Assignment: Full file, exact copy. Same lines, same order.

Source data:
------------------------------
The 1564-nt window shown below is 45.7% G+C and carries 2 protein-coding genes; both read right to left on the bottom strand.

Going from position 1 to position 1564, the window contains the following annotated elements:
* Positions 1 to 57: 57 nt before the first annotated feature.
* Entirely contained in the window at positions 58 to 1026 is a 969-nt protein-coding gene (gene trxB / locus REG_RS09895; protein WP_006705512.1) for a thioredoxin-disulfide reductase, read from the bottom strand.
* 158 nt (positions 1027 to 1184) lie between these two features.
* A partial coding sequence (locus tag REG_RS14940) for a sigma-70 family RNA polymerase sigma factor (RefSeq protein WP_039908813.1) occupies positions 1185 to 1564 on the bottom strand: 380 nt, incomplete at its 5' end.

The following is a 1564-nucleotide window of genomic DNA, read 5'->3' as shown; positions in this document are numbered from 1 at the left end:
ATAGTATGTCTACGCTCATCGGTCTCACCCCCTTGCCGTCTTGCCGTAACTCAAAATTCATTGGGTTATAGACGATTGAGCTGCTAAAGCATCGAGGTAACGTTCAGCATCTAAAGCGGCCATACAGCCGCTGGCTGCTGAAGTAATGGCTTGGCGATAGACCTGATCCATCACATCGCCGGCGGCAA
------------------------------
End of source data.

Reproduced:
The 1564-nt window shown below is 45.7% G+C and carries 2 protein-coding genes; both read right to left on the bottom strand.

Going from position 1 to position 1564, the window contains the following annotated elements:
* Positions 1 to 57: 57 nt before the first annotated feature.
* Entirely contained in the window at positions 58 to 1026 is a 969-nt protein-coding gene (gene trxB / locus REG_RS09895; protein WP_006705512.1) for a thioredoxin-disulfide reductase, read from the bottom strand.
* 158 nt (positions 1027 to 1184) lie between these two features.
* A partial coding sequence (locus tag REG_RS14940) for a sigma-70 family RNA polymerase sigma factor (RefSeq protein WP_039908813.1) occupies positions 1185 to 1564 on the bottom strand: 380 nt, incomplete at its 5' end.

The following is a 1564-nucleotide window of genomic DNA, read 5'->3' as shown; positions in this document are numbered from 1 at the left end:
ATAGTATGTCTACGCTCATCGGTCTCACCCCCTTGCCGTCTTGCCGTAACTCAAAATTCATTGGGTTATAGACGATTGAGCTGCTAAAGCATCGAGGTAACGTTCAGCATCTAAAGCGGCCATACAGCCGCTGGCTGCTGAAGTAATGGCTTGGCGATAGACCTGATCCATCACATCGCCGGCGGCAA